Last edited by Atom2 on Sat Jul 19, 2014 9:41 am; edited 1 time in total
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Fitzcarraldo
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PostPosted: Sat Jul 19, 2014 8:30 am    Post subject: Reply with quote

Thanks, Atom2. Interesting to know about the dual-band capability of Option 3 (and Option 4). Option 3 is therefore looking more attractive to me than Option 2.

The laptop builder does not offer Atheros cards, so one of the five options I listed will have to be my choice. Intel do seem to provide good driver support for Linux, so I am happy to use an Intel wireless card (my existing laptop has the Intel Ultimate N WiFi Link 5300, which works nicely in all the many locations I use my laptop), but it would be comforting to know if the INTEL AC-7260 802.11AC version works well with older 802.11 standards (B, G and N). Any Gentoo users out there who use the INTEL AC-7260 802.11AC version with 802.11BGN networks?
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khayyam
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PostPosted: Sat Jul 19, 2014 9:00 am    Post subject: Reply with quote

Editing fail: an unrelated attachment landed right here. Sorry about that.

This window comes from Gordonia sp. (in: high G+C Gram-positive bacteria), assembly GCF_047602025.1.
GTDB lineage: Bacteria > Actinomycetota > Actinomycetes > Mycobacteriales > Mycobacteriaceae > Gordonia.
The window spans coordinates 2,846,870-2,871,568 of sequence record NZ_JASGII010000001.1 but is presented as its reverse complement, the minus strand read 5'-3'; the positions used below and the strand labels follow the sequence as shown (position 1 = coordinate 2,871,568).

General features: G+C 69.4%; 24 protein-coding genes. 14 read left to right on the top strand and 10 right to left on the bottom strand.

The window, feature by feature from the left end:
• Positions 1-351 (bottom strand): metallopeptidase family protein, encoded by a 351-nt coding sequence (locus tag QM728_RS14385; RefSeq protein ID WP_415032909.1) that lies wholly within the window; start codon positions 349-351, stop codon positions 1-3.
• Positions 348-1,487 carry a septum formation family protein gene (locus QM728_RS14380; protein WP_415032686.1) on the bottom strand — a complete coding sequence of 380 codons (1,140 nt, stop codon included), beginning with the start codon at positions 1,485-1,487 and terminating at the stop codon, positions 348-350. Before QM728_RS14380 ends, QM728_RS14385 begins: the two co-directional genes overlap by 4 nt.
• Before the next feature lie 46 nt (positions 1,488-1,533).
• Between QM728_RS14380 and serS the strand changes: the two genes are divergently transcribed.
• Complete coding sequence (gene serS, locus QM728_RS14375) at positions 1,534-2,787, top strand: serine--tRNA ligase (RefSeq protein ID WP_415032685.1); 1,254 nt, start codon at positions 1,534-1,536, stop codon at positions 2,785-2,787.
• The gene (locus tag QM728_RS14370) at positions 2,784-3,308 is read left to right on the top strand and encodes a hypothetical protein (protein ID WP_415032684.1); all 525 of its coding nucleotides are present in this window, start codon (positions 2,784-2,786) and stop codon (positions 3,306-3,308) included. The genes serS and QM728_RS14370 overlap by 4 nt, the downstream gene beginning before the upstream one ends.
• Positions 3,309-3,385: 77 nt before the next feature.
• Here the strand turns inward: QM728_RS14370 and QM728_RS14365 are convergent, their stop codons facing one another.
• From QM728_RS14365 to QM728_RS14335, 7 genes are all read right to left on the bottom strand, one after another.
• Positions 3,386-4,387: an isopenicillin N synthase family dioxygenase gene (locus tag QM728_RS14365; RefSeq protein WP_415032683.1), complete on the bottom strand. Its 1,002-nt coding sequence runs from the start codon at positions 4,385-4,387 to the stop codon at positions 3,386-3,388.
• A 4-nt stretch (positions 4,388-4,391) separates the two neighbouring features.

Fitzcarraldo wrote:
[...] but it would be comforting to know if the INTEL AC-7260 802.11AC version works well with older 802.11 standards (B, G and N). Any Gentoo users out there who use the INTEL AC-7260 802.11AC version with 802.11BGN networks?

Fitzcarraldo ... as I said above 802.11ac is not fundementally any different to N, it just uses more streams (multiple input/output ... MIMO). IEEE 802.11{B,G,N,AC} is interoperable, though in my experience you tend to get less issues on networks where one is in use, rather than "mixed" ... but that's somewhat of a different question as it has a lot to do with the hardware in use.

best ... khay
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Fitzcarraldo
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PostPosted: Sat Jul 19, 2014 9:08 am    Post subject: Reply with quote